National Security: At one point in the GOP debate, Jeb Bush said Donald Trump gets his foreign policy information from Sunday talk shows. We're beginning to think Jeb's right, which is a serious problem in today's world.
Whatever their political viewpoint, open-minded viewers watching the debate could not help but come away impressed with the GOP field.
For more than two hours, they engaged in serious, sober and lengthy discussions about how to deal with Syria, ISIS, Russia, Iran and domestic terrorism. Yes, there are clear differences of opinion among the candidates — particularly Marco Rubio, Ted Cruz and Rand Paul — which is precisely what a healthy, broad-based party should have.
For the most part, everyone showed a depth of knowledge on national security matters that the country desperately needs after seven years of President Obama's disasters. With one notable exception.
While several pundits declared Trump the debate's winner, all he managed to demonstrate in the few times he spoke up was that, on foreign policy, he still hasn't progressed beyond bromides and bombast. Even Ben Carson, who has been tagged as a foreign policy lightweight, came across as more knowledgeable.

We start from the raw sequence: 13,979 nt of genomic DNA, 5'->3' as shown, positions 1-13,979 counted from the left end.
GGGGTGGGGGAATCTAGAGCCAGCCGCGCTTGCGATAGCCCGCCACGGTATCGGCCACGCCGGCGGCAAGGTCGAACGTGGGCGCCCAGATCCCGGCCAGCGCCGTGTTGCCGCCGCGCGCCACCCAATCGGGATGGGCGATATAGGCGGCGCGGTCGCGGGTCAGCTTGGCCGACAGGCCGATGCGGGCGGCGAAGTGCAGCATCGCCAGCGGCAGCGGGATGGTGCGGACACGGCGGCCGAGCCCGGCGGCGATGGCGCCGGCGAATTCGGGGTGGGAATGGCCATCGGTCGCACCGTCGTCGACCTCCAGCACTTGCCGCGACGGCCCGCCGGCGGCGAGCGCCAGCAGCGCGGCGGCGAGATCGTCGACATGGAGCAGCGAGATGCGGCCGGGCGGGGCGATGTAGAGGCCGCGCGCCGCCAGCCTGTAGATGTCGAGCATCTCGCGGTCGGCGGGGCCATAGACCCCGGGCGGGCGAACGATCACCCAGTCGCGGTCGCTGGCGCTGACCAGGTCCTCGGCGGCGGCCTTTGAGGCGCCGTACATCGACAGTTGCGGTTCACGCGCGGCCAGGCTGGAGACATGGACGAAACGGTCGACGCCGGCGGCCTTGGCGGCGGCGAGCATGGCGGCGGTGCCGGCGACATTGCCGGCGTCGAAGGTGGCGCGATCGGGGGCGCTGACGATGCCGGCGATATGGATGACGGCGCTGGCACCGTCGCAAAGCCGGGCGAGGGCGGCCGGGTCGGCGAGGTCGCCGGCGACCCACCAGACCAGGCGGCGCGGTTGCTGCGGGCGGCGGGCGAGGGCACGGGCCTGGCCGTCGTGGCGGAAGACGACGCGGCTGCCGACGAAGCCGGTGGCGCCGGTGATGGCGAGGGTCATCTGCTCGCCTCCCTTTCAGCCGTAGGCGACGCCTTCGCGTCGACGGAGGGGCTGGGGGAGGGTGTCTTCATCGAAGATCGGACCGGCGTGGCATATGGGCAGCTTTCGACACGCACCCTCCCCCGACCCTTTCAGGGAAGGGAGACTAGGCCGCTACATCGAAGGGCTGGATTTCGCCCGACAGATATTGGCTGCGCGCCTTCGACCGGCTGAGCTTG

Case in point: After Carson talked about the urgent need to modernize our aging nuclear forces on land, in the air and at sea, Hugh Hewitt asked Trump about the nation's "nuclear triad."
Even though Hewitt spelled out in his question what "triad" means, Trump clearly had no idea what Hewitt was talking about. Instead, he rambled on about his opposition to the Iraq War, about Obama's obsession with global warming and about nuclear proliferation.Read the rest of this IBD editorial HERE.
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